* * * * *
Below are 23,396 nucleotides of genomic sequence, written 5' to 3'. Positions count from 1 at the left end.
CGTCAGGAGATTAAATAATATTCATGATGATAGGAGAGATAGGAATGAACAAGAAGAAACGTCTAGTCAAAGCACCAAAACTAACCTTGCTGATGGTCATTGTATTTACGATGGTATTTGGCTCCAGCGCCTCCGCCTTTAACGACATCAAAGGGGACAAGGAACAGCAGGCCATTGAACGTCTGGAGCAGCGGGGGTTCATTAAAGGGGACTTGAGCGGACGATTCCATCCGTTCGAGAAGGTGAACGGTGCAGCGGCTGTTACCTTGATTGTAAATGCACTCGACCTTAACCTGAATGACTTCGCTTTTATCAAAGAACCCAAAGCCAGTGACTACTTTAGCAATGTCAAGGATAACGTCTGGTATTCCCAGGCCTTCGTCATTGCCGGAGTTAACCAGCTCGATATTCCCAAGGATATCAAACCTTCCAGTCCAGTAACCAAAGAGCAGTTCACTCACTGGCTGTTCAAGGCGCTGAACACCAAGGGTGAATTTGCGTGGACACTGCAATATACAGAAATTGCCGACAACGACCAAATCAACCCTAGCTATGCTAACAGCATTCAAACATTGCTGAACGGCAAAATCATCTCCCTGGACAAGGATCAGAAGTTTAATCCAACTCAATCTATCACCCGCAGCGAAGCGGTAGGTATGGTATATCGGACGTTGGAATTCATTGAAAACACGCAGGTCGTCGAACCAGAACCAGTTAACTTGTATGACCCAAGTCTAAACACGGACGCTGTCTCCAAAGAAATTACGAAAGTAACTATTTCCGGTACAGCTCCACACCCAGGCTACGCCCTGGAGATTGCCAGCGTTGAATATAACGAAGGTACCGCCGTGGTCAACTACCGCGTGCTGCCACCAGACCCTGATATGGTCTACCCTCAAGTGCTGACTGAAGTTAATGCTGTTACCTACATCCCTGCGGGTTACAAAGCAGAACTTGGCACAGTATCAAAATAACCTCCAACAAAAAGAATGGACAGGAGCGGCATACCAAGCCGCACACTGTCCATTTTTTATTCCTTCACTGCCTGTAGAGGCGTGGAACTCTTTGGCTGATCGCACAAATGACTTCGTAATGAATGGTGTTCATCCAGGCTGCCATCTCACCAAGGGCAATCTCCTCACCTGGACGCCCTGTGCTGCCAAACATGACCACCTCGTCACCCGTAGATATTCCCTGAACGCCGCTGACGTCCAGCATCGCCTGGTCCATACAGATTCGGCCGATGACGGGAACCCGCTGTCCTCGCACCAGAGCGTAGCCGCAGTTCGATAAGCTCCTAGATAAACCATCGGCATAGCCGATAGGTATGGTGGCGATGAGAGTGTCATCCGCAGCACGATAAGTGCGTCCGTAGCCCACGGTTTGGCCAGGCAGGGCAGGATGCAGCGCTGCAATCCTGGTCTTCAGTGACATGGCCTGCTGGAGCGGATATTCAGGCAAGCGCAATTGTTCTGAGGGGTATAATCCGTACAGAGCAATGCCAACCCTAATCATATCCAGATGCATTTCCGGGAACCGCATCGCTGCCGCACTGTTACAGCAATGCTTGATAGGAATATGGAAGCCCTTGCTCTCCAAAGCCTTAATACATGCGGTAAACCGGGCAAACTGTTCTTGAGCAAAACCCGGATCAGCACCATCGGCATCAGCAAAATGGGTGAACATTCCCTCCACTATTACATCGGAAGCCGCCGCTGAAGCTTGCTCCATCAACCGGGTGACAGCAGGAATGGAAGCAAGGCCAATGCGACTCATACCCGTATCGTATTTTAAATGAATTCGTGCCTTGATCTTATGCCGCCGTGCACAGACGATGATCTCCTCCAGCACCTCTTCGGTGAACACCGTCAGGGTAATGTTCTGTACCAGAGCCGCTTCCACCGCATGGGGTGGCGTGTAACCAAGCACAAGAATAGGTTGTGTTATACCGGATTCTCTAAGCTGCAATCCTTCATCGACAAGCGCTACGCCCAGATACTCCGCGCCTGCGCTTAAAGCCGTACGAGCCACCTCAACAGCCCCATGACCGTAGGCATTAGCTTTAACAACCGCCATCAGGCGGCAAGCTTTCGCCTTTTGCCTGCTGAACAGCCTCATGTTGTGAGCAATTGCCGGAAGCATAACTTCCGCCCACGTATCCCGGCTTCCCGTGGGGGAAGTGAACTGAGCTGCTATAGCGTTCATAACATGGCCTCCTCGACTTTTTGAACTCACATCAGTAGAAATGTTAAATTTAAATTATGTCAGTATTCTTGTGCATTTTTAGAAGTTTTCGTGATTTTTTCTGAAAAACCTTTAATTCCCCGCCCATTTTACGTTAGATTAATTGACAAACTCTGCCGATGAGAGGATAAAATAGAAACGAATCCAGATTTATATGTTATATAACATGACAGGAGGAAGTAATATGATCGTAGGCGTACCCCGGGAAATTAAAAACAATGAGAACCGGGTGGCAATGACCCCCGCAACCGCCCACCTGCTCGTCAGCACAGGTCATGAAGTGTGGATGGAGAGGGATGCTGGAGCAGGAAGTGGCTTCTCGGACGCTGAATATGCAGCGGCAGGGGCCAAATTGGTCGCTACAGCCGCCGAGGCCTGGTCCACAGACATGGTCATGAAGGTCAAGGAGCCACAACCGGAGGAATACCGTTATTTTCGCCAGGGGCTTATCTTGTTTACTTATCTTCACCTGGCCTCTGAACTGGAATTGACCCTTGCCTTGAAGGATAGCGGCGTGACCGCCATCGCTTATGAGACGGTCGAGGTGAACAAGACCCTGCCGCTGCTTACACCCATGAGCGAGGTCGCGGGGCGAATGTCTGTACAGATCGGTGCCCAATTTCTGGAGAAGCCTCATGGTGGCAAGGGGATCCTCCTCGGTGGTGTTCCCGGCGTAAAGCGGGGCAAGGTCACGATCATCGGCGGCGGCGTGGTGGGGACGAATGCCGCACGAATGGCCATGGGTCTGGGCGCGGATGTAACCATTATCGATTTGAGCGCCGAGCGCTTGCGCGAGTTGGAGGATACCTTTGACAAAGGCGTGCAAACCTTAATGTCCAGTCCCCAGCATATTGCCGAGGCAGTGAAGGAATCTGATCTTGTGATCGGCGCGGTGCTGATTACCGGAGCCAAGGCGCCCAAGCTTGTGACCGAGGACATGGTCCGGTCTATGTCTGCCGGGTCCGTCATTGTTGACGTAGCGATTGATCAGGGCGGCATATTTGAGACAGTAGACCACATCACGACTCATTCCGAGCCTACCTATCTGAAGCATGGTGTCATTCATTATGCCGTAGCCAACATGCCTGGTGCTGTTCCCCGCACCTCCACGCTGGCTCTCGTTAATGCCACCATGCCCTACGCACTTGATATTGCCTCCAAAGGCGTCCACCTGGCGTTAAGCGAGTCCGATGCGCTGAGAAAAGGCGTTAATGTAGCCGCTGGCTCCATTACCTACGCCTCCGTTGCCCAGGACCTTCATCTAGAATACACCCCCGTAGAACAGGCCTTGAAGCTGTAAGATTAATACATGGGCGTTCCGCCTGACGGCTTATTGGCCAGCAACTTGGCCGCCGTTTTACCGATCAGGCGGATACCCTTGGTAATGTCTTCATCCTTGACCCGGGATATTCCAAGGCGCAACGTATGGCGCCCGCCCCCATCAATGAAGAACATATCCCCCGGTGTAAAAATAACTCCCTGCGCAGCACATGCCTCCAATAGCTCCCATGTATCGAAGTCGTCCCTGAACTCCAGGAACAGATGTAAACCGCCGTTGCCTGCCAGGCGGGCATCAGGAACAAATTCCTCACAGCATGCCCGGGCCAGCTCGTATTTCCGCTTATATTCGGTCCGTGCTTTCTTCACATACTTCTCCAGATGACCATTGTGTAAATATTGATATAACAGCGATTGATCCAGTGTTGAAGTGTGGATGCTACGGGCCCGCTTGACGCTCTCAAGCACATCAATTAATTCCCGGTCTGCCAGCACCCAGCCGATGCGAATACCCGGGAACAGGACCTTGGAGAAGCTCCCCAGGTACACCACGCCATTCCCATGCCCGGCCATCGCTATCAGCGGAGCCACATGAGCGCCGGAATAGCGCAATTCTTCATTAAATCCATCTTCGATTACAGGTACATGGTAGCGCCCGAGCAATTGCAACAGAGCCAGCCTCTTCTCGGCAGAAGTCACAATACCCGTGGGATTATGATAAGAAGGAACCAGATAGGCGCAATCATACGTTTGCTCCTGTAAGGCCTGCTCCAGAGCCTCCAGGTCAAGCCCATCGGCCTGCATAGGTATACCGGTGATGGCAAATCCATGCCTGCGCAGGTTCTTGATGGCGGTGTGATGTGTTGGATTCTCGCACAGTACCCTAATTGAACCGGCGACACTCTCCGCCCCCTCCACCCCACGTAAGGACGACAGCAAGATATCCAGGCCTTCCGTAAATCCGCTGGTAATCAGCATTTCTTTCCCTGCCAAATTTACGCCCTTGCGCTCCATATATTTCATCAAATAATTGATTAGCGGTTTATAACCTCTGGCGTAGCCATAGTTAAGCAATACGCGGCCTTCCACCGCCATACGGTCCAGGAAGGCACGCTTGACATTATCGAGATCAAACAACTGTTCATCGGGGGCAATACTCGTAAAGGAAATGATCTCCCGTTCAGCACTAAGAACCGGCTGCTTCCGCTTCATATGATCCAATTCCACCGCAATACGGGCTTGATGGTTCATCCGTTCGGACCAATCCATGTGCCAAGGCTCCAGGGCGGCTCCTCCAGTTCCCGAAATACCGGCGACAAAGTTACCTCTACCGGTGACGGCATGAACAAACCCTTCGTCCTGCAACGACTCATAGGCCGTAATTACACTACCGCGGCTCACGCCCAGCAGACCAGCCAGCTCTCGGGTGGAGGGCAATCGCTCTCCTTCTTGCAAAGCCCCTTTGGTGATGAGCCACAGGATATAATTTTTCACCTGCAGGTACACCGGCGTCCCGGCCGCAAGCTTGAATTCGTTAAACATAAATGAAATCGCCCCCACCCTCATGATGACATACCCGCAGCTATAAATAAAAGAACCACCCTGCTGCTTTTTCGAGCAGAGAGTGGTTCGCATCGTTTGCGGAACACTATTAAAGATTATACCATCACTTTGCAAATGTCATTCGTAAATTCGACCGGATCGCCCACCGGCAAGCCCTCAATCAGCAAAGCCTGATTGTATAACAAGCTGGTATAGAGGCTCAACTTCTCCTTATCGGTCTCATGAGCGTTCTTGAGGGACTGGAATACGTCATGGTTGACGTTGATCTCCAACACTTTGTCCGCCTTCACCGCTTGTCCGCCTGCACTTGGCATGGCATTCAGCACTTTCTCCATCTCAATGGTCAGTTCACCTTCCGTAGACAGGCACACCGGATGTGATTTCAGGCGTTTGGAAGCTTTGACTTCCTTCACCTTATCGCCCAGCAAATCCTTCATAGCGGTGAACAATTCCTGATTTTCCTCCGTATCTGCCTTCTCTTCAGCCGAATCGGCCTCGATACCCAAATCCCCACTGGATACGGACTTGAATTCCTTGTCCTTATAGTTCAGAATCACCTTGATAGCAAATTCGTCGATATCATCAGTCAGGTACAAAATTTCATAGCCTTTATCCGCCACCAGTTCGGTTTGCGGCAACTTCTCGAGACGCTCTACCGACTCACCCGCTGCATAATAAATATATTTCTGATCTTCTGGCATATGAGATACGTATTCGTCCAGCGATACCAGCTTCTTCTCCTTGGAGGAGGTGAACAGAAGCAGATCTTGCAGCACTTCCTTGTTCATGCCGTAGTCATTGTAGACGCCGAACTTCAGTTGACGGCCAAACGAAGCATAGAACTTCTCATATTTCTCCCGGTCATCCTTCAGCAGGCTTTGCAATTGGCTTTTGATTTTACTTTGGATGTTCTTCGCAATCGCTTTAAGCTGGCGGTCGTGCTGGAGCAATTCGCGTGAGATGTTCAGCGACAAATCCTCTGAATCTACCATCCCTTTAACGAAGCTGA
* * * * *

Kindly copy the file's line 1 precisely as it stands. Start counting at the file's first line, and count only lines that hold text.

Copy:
Below are 23,396 nucleotides of genomic sequence, written 5' to 3'. Positions count from 1 at the left end.